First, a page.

Thirdly, the community housing fund is helping to channel funds back into local communities. It has allocated part of the additional revenue raised from the higher stamp-duty rates to areas with the potential to deliver community-led housing. That specifically includes areas with high rates of second-home ownership. Community-led housing is affordable at local income levels and is almost exclusively additional to any housing developed by other sectors, because it is brought forward on sites that would not normally be granted planning permission to speculative house builders.

The community housing fund has provided revenue and capital funding for numerous schemes since 2016, as I have seen at first hand in my own constituency, where the Hudswell community centre used the funds to develop affordable homes for people with local connections to that village. I was delighted to open up the homes and see how the scheme had enabled tenants with strong family ties to the local area to move in. I am aware of other shining examples throughout the country. Indeed, in the first round of the scheme, Cornwall received £5 million to support community housing projects, including the Cornwall Community Land Trust, which I am sure was welcomed by my hon. Friend and others across Cornwall.

Fourthly, through neighbourhood plans, communities have the direct power to develop a shared vision for the future of their areas. Over 590 such plans have been completed so far. The plans allow communities to make decisions on where new homes, shops and offices should be built, what they should look like, and what facilities and infrastructure should be provided. I am delighted that the Government have committed more than £20 million to support communities in the development of neighbourhood plans over the next few years.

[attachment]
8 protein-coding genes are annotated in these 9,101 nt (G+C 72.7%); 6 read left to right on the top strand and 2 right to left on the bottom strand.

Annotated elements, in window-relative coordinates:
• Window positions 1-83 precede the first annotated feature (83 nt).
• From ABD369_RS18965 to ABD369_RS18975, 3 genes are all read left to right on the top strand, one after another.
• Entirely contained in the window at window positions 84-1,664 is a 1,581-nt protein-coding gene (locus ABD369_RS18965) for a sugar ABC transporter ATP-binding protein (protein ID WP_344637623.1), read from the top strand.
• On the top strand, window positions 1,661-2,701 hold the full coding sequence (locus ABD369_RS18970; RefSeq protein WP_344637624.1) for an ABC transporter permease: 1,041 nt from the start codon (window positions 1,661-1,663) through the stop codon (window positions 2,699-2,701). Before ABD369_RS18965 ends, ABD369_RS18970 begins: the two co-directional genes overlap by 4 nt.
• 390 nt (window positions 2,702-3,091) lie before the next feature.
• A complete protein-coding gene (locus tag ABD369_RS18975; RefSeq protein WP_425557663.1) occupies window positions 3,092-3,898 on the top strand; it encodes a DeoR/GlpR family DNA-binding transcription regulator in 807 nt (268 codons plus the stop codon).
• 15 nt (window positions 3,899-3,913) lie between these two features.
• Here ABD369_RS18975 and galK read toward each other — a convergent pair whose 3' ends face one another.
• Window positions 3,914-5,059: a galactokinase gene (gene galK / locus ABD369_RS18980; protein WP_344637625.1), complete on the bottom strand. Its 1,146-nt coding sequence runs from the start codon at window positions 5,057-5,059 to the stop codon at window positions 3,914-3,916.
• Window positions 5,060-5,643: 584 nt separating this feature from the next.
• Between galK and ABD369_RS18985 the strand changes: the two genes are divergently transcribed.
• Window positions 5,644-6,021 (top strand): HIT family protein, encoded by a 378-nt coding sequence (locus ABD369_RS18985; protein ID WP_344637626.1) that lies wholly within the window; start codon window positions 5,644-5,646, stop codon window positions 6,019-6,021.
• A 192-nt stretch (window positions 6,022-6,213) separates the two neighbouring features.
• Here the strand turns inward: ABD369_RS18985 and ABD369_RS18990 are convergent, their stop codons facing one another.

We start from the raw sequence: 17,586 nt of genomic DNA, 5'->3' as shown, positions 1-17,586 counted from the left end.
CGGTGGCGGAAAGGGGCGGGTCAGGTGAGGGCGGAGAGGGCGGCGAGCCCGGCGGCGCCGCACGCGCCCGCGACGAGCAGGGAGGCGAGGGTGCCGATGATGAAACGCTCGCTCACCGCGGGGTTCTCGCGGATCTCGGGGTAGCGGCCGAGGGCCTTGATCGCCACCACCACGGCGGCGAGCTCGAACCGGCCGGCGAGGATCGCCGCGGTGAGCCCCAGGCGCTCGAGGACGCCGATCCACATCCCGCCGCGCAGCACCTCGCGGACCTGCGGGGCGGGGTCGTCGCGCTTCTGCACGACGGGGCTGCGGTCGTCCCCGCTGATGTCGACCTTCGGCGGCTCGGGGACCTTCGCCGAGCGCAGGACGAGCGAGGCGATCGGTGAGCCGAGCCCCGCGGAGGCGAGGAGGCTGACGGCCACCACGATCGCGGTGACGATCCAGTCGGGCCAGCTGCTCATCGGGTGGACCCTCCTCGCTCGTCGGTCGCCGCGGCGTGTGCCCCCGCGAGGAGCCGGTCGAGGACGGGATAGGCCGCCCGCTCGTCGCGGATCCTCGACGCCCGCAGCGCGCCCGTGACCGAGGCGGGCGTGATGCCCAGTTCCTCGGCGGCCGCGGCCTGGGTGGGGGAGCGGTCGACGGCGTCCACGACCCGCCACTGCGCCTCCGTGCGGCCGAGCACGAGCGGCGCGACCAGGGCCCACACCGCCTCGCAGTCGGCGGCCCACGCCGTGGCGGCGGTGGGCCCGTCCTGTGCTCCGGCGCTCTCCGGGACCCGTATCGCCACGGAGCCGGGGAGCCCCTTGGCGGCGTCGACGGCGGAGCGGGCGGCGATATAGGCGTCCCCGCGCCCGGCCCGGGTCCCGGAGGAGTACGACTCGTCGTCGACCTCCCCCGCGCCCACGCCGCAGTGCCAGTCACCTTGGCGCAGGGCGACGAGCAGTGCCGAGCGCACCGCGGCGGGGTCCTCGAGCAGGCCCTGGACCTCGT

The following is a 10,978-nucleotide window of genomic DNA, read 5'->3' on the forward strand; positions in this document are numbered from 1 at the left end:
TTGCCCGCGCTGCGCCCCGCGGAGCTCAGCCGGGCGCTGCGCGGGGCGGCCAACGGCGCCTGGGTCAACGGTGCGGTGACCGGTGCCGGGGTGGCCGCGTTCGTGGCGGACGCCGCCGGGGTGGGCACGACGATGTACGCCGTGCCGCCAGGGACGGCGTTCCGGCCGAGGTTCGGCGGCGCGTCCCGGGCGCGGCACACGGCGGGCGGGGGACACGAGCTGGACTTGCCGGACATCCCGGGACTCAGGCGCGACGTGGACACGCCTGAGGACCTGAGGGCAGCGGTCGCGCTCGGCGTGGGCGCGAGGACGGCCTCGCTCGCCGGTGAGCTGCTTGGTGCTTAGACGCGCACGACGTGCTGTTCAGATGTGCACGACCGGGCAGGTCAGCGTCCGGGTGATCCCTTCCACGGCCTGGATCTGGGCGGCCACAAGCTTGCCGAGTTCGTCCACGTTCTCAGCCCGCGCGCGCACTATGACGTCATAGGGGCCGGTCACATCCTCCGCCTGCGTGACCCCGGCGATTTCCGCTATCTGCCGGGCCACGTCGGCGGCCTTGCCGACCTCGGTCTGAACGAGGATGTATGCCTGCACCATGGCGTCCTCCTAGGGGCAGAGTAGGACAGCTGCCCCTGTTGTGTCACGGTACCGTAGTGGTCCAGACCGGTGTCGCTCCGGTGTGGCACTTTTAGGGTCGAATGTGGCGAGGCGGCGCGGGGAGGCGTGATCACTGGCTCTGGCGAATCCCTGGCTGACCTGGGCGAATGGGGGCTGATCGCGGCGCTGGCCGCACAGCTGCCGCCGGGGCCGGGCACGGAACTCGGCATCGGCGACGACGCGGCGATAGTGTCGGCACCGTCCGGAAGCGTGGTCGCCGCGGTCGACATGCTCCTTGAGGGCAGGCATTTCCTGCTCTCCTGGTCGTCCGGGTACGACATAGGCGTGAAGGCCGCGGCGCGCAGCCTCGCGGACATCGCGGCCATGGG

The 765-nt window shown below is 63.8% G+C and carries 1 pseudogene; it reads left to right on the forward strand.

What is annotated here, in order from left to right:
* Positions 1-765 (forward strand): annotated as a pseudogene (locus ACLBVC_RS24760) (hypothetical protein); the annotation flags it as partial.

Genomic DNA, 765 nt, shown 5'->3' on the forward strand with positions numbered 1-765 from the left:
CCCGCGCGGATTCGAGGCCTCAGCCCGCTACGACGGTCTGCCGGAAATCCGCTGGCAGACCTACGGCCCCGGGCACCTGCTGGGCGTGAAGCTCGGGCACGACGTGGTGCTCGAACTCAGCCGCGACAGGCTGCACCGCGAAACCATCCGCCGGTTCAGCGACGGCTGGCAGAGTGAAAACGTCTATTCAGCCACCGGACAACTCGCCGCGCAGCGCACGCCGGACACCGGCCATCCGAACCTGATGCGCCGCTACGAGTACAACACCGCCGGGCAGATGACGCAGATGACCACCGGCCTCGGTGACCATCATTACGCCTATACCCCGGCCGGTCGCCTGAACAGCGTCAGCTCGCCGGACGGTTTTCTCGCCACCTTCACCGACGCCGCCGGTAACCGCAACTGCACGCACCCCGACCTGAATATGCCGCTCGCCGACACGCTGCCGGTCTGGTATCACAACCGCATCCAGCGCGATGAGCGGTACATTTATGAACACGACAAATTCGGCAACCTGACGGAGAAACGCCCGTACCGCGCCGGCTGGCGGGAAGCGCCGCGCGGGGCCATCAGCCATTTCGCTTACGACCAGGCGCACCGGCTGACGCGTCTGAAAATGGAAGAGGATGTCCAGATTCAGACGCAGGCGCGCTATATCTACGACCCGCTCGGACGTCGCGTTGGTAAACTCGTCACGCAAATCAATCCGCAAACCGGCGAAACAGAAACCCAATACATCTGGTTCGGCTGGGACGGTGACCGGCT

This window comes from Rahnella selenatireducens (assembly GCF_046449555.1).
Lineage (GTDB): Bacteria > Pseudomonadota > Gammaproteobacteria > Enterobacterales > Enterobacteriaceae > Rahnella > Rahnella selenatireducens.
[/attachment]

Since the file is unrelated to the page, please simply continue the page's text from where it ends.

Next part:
Through the neighbourhood-plan process, residents can develop plans that manage second-home ownership of new builds. We are aware that communities in areas such as Cornwall and Northumberland have put in place neighbourhood plans with such restrictions. Indeed, one of the more well-known plans that does exactly that is in my hon. Friend’s constituency of St Ives, where new open-market housing is permitted only where there is a restriction to ensure its occupancy as a principal residence. It is quite right that local residents should have the opportunity to express their views on the design of their areas and ultimately to approve neighbourhood plans via a referendum.

Lastly, my hon. Friend expressed his concern about the possibility that some second-homeowners may be registering their properties for business rates and consequently not paying their share in council tax. Indeed, I have discussed this issue not just with my hon. Friend, but with my hon. Friends the Members for St Austell and Newquay (Steve Double), for North Cornwall (Scott Mann), for Suffolk Coastal (Dr Coffey) and for Totnes (Dr Wollaston), among others.

Holiday lets are a valuable part of the local business landscape in many communities. It is absolutely right that such genuine businesses should pay business rates and, as such, be able to avail themselves of small business rate relief, where appropriate. In the case of holiday-let accommodation, the properties are assessed for business rates rather than council tax if they are currently available for short-term lets for 140 days or more per financial year. This rule is widely understood and provides a clear method of deciding whether a property should be liable for council tax or business rates. It also ensures that properties do not switch between the two systems year-to-year merely due to success in letting out the property.

However, I assure all hon. Members that the Government take any suggestion of council tax avoidance or gaming extremely seriously wherever it occurs. My hon. Friend the Member for St Ives is absolutely right to point out the potential impact on his area. A reflection of this is that 17% of all holiday lets registered for business rates in England are to be found in Cornwall, and 97% of those have rateable values of £12,000 or below, so may potentially be eligible for small business rate relief.